So if the assumption of a 9% return and a 4% withdrawal rate holds, and my assumption that health care cost inflation will slow down somewhat, then I should be fine – my cost will increase with inflation and at some point reduce by 40% or so and my investments will outpace inflation and give me enough net of inflation (5%) to cover the monthly costs. (Not sure if this paragraph is clear… but the point is I’m saving for it now and costs will go up, but net of inflation and the kiddos on their own the cost will probably be less in retirement).

The other thing that you can control is diet and exercise. A really healthy 75 year old probably has a lot less costs than an overweight smoker in his 40s.

All that to say don’t worry too much about it, stay healthy and keep on saving and investing!

Too long a comment…?


MoneySmartGuides August 21, 2012 at 6:08 pm

This sounds like a good plan to me Nick. When I looked at my numbers, I puked on my shoes, cleaned them, checked my math, and puked again. 4% is high for inflation since it averages about 3% annually. But, I like to be conservative in planning long term as well and think 4% is a good estimate. I use a long term investment return of 8%, but 9% is not unreasonable.

I also agree that they need to raise the limits of IRAs! But Uncle Sam needs his tax proceeds now!


Nick August 23, 2012 at 1:09 pm

Thank Don. Yeah, I figured I was pretty conservative on inflation and reasonable with the 9% (essentially a net difference of 5% between the two).

It’s pretty nuts seeing the post-inflation numbers 30 years from now, isn’t it?!?! I keep telling myself thinks like “it is as if you have $1,000,000 today and want to live off of $40,000 per year.”

If they raised the limits on the ROTH to even $10,000 my guess is you’d have a lot of people put some extra cash in there for savings – Maybe Uncle Sam’s willing to give up some $$ later for an influx of cash now…


Jacob @ iheartbudgets August 23, 2012 at 1:04 pm

Having both a 401k and Roth IRA helps you hedge against taxes for sure. I am doing something similar, although I don’t have much to invest right now. I hope to MAX my Roth next year, and then look at a brokerage account.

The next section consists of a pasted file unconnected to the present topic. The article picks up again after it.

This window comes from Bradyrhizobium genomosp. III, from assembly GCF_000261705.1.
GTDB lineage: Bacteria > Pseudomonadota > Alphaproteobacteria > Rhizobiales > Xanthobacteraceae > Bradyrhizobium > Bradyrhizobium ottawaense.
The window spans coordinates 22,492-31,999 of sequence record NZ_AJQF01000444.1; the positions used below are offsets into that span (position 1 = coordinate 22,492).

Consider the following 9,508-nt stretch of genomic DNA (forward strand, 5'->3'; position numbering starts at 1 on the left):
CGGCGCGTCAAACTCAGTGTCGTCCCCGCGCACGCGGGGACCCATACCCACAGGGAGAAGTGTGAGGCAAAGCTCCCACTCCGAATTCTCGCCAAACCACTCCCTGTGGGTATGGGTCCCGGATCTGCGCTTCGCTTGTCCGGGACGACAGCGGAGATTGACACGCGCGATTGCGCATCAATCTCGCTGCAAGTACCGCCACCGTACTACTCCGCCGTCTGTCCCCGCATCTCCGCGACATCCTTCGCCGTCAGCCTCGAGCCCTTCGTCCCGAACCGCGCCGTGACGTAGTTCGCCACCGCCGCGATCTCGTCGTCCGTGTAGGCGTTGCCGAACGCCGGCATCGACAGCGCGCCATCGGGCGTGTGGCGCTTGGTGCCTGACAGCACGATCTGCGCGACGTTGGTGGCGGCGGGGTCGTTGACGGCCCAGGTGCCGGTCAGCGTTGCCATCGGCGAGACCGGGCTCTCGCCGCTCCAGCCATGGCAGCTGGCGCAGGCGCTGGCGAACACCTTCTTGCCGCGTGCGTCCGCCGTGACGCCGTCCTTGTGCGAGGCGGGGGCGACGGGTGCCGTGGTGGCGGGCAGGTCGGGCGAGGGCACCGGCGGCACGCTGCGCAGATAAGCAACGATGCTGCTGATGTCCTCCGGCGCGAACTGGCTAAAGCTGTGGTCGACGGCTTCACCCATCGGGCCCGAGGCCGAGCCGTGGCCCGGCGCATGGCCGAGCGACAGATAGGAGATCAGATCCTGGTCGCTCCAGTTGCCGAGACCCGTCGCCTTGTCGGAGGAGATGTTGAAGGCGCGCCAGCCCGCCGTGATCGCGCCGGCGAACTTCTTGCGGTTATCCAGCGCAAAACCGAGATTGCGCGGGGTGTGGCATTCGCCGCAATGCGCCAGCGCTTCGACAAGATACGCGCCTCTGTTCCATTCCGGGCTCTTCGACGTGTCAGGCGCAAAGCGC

Nick August 23, 2012 at 1:12 pm

Nice, Jacob. One way that a bunch of people increase retirement savings without “feeling” it is to sneak in an extra 1% of your salary every six months you’ll get to some substantial savings. So if you’re saving 5% now, raise it to 6%. Then in January (yeah, I know it’s not 6 months but it gets you on a calendar), raise it to 7%. Then July 1 8%, etc. (It’s really easy to do with a 401k where you can set the percentage easily).

With raises and everything it really jacks it up and, soon enough you’re maxing everything out without even noticing it. Sounds like you’re doing great though and pretty self-disciplined.


Well Heeled Blog September 2, 2012 at 4:14 pm

I’ve never done any kind of retirement calculation… But I have been putting in 10%-30% of my income every year since I graduated college, and I hope that if I continue to do so every year that I work I’ll be OK when I retire. Now I’m in school, which is going to put a real dent into retirement savings for at least a couple of years…


Nick September 4, 2012 at 10:07 am

I’d suspect that if you’re putting away 10-30% into something that can earn you a decent return you’ll be ok. And hopefully the school will pump up your earnings, so the 10-30% will be a much higher amount and catch up really quick. I just like playing with numbers a lot, so that’s why I do the whole projection.

A lot of folks who are much smarter than me simplify it further and suggest that all you need to do is start early and invest a good percentage (10-30% generally falls into that range) regularly into an index fund.